The big shocker this winter: making scenes is hard. At least it’s a lot more work to give readers an experience than to pound out summary. The payoff’s obvious—the reader gets to immerse in another life—and scenes may even help me cut swaths of fat exposition from my memoir. All this is clarifying, and my writing feels more like conscious craft these days. Always in this latest revision, I’m trying to bring more showing to the foreground and less recapping. Scenes are defined by action—something’s happening before our eyes—and usually include dialogue, a strong point of view, and are highly visual.

Donald M. Murray has a great example of the power of visual details in The Craft of Revision, Fifth Edition:


A parent always wants to protect a child and never, no matter how irrational it is, stops feeling guilty if a child is killed or dies from an illness, feeling there must have been something the parent could have done.



Remember me not

when I was kept from you

in the waiting room, not

when I sat in an office signing

your dying, not

when I pushed you on the swing

higher than you had ever flown

and you looked back as I grew small,

certain I would always be able

to save you.

In Murray’s poem about his daughter’s death, in a flashback we see what he saw—her glance back—that revealed her confidence in him. We understand, without being told, that the memory, surely always poignant, now haunts him because he let her down. He couldn’t save her. Since we see this, we understand his emotions, his feeling of loss and guilt—even that he betrayed her trust. That such a short, spare piece can stir empathy and convey so much is astonishing.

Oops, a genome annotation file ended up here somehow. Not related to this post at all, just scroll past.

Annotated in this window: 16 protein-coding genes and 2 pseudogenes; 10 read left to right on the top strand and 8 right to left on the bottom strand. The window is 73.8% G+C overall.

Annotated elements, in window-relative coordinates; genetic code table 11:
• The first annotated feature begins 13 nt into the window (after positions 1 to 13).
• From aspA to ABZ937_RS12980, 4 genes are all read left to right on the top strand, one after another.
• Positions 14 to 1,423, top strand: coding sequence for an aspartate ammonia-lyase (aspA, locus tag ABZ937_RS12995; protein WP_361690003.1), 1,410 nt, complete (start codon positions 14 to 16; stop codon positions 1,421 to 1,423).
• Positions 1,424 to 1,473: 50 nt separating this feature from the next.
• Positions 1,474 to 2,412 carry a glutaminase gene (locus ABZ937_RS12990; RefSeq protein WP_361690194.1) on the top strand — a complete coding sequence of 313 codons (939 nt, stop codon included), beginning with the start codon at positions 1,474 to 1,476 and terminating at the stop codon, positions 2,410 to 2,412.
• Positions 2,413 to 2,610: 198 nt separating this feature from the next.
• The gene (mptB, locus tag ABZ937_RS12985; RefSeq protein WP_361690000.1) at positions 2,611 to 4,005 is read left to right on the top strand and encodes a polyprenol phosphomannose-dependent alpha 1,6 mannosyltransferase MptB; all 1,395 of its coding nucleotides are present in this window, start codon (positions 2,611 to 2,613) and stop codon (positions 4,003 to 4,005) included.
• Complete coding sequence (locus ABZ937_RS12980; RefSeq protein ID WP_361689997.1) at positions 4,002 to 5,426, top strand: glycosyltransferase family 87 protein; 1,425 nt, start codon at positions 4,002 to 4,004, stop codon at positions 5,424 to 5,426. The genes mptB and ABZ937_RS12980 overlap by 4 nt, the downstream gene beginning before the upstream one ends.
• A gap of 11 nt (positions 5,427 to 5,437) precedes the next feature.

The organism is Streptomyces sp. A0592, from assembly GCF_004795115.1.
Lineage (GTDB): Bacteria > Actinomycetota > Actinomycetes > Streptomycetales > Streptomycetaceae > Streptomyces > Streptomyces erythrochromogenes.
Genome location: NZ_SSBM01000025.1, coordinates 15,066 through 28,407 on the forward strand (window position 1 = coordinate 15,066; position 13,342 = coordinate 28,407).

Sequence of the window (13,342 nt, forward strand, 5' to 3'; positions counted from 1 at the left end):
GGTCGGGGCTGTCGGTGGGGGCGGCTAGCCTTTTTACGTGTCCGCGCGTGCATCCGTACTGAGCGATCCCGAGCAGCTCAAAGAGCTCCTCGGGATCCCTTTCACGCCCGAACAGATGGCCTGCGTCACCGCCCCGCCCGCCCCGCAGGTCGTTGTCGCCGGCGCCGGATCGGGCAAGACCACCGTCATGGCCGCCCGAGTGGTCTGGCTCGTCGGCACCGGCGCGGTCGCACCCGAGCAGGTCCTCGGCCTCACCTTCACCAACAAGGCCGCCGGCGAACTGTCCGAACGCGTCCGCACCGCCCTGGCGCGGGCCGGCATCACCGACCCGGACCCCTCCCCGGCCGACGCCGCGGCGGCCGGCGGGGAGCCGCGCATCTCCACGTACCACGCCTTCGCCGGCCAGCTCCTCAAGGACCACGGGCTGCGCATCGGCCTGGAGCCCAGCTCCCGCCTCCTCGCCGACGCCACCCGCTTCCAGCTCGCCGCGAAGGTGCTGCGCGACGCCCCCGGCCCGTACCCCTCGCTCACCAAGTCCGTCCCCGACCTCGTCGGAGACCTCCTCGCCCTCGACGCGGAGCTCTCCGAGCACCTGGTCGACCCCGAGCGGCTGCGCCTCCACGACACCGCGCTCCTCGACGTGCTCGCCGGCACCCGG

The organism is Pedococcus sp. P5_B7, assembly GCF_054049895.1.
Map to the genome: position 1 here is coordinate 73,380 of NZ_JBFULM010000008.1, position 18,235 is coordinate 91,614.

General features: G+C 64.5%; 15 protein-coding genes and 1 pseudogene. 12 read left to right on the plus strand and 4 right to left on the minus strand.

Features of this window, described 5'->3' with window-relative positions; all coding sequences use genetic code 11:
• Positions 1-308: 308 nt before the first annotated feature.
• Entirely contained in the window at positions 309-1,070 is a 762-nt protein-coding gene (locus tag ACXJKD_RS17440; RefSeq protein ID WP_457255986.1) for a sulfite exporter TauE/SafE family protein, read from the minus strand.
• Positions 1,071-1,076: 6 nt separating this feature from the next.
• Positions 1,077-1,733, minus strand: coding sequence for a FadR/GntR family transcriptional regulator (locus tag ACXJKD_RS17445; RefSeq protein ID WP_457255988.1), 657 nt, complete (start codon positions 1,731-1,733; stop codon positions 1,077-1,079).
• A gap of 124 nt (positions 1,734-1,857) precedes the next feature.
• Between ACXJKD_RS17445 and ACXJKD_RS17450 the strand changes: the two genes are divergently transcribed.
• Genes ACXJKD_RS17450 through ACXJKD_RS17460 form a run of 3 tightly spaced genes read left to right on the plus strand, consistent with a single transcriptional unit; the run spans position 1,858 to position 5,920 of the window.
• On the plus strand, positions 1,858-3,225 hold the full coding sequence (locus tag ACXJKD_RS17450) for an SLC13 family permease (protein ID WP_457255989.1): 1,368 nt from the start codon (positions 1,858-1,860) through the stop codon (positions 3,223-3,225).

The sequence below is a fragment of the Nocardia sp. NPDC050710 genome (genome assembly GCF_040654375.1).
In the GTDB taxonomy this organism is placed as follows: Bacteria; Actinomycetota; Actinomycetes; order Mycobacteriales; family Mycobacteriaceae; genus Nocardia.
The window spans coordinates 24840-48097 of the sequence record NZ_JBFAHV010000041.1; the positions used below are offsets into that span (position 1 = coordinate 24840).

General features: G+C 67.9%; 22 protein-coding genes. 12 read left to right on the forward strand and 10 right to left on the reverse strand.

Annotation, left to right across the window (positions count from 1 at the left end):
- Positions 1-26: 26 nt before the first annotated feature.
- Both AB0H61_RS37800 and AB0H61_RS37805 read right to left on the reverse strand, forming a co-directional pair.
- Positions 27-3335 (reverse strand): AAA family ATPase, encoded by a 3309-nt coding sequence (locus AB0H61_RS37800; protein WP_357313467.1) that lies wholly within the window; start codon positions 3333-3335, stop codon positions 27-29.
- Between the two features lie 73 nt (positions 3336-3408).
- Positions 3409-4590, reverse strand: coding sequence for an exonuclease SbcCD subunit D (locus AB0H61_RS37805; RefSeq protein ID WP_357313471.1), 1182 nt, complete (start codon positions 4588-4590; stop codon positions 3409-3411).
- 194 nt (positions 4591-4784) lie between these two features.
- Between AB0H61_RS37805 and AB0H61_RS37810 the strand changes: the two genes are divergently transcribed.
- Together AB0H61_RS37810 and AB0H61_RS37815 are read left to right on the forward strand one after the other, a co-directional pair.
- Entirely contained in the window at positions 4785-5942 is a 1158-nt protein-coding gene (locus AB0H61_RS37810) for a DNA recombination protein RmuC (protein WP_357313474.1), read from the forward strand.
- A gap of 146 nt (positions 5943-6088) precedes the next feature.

Perhaps in a longer scene, and surely in a narrative made of scenes, the writer might move readers to feel an emotion as well as to empathize. Just explaining won’t hack it, because the two techniques trigger completely different areas of the brain, explains Jordan E. Rosenfeld in Make a Scene: Crafting a Powerful Story one Scene at a Time. Visual scenes of unfolding action stimulate the brain’s visual cortex—our mind’s eye—and allow readers to participate. In contrast, exposition affects the inner ear. “While the eye allows the reader to become emotionally involved, and activates the heart and the viscera, the inner ear seems to be linked more closely to the function of sound,” writes Rosenfeld. Voice is important, she allows, but explaining can make readers feel bored, like they’re “sitting passively by and receiving a lecture.”

Here’s part of a scene from Alice Munro’s story “Royal Beatings”:

“All right,” he says, meaning that’s enough, more than enough, this part is over, things can proceed. He starts to loosen his belt.

Flo has stopped anyway. She has the same difficulty Rose does, a difficulty in believing that what you know must happen really will happen, then there comes a time when you can’t draw back. . . .

At the first or maybe the second crack of pain, she draws back. She will not accept it. She runs around the room, she tries to get to the door. Her father blocks her off. Not an ounce of courage, or of stoicism in her, it would seem. She runs, she screams, she implores. Her father is after her, cracking the belt at her when he can, then abandoning it and using his hands. Bang over the ear, bang over the other ear. Back and forth, her head ringing. Bang in the face. Up against the wall and bang in the face. He shakes her and hits her against the wall, he kicks her legs. She is incoherent, insane, shrieking: Forgive me, Oh please, forgive me! Not yet, he throws her down.